Crickets. The sound of the wind blowing through your tent. Poking your head up every few minutes to see if life has come through the door.
Anyone who has had a table at a vendor event, show, fair, or expo has experienced this scenario at least once. The scene where you’ve created a beautiful display, but there simply is no traffic.
Before you start getting angry at the event organizer and/or questioning his/her marketing campaign (which there is time for, later), utilize the time you have at the show productively. I know it’s very easy to be completely annoyed at the circumstance, but the negative attitude does not serve your business at all.
Here are five tips you can use to make the most of an empty-traffic situation:
- Create a Brand Portfolio. While you’re at this show, take photos of your complete table. Take close-ups of your products utilizing different positioning and lighting. Take photos of your goods from different angles – get artistic! Use these photos for future social media posts, for your brand portfolio in case a venue asks to see photos of your display. (You can also utilize these photos as a way to critique your own table!)
- Go Live! Use Facebook, YouTube, Instagram, etc. to pop-on and go live in your account. This is a great way to drum up awareness about the event happening so if anyone is local, they may be inspired to come by. In the video, talk about the event, but also talk about your products/services. Pick one or two things to really highlight. (You can always use this video later as part of a blog or content focus on your business.)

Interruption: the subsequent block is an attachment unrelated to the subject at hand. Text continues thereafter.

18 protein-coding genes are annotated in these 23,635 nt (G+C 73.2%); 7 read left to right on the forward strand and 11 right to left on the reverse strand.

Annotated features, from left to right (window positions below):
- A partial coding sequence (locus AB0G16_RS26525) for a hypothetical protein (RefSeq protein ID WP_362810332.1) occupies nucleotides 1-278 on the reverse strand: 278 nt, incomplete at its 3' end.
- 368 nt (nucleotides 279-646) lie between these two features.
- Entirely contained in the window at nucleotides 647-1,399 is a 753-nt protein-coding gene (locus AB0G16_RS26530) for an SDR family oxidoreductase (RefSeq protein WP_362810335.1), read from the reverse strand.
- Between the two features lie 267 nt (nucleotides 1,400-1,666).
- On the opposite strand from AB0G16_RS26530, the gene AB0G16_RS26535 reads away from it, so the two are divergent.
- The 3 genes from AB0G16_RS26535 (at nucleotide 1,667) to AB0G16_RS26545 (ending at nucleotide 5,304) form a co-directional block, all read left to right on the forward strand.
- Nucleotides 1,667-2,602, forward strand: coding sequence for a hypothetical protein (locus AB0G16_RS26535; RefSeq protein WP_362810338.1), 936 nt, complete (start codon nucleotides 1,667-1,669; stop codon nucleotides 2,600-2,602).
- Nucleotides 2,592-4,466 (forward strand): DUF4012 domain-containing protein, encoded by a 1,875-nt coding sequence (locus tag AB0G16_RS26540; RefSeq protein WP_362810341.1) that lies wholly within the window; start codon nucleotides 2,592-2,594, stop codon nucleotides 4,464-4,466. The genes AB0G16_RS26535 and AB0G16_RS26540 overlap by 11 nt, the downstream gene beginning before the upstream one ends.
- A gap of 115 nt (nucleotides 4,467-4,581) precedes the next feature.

- Network with Other Vendors. Do you know who loves to support small business by shopping small business? Other small business owners. Approach the other vendors in a friendly manner, ask them about their business, DO NOT be a salesman (remember, they’re there to make money, too). DO have some of your business cards on hand and offer to connect on social media.
- Make Product/Plan Inventory. If you’re a maker and have the ability to create while you’re sitting there, awesome, you should definitely do that. It also draws attention to your table. If you’re in direct sales or you’re a maker who does not have the ability to craft your products anywhere, use this time to plan your inventory. Take a look at what you have, take note of what does sell at shows, decide what you need to make/order more of. Use data to validate your business inventory decisions.
- Make Personal Contact with Customers. We usually have a hard time finding the time to make personal contact with each of our customers, but if you’re not doing much and watching grass grow, this is a great time to go that extra step. Bring post-cards or thank you notes with you to write out, send out individualized emails, send a text or make a phone call. Keep a list of customers who you haven’t heard from in a while and start with them, then move on to your best customers (people always love to be appreciated).
What tips do you have for events that just aren’t drawing the traffic in?